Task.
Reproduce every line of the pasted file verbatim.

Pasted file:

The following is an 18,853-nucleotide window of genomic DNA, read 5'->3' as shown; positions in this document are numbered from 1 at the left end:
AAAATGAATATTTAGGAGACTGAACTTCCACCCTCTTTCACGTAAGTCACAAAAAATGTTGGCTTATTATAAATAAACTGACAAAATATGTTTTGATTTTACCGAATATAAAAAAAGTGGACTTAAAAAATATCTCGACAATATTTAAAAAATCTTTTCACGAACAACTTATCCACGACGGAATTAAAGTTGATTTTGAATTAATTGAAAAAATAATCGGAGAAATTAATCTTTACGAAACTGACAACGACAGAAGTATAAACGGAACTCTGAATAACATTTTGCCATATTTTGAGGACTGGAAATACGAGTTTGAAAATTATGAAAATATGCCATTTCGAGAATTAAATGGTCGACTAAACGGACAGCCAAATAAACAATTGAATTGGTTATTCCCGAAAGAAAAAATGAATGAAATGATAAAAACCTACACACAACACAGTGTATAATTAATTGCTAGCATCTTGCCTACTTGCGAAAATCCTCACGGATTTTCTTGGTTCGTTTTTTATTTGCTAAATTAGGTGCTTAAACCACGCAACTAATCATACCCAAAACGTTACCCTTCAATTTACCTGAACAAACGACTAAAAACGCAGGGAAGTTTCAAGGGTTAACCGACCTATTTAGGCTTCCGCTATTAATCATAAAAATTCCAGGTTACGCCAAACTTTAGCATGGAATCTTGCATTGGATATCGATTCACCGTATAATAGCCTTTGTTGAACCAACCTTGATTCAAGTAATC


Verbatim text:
The following is an 18,853-nucleotide window of genomic DNA, read 5'->3' as shown; positions in this document are numbered from 1 at the left end:
AAAATGAATATTTAGGAGACTGAACTTCCACCCTCTTTCACGTAAGTCACAAAAAATGTTGGCTTATTATAAATAAACTGACAAAATATGTTTTGATTTTACCGAATATAAAAAAAGTGGACTTAAAAAATATCTCGACAATATTTAAAAAATCTTTTCACGAACAACTTATCCACGACGGAATTAAAGTTGATTTTGAATTAATTGAAAAAATAATCGGAGAAATTAATCTTTACGAAACTGACAACGACAGAAGTATAAACGGAACTCTGAATAACATTTTGCCATATTTTGAGGACTGGAAATACGAGTTTGAAAATTATGAAAATATGCCATTTCGAGAATTAAATGGTCGACTAAACGGACAGCCAAATAAACAATTGAATTGGTTATTCCCGAAAGAAAAAATGAATGAAATGATAAAAACCTACACACAACACAGTGTATAATTAATTGCTAGCATCTTGCCTACTTGCGAAAATCCTCACGGATTTTCTTGGTTCGTTTTTTATTTGCTAAATTAGGTGCTTAAACCACGCAACTAATCATACCCAAAACGTTACCCTTCAATTTACCTGAACAAACGACTAAAAACGCAGGGAAGTTTCAAGGGTTAACCGACCTATTTAGGCTTCCGCTATTAATCATAAAAATTCCAGGTTACGCCAAACTTTAGCATGGAATCTTGCATTGGATATCGATTCACCGTATAATAGCCTTTGTTGAACCAACCTTGATTCAAGTAATC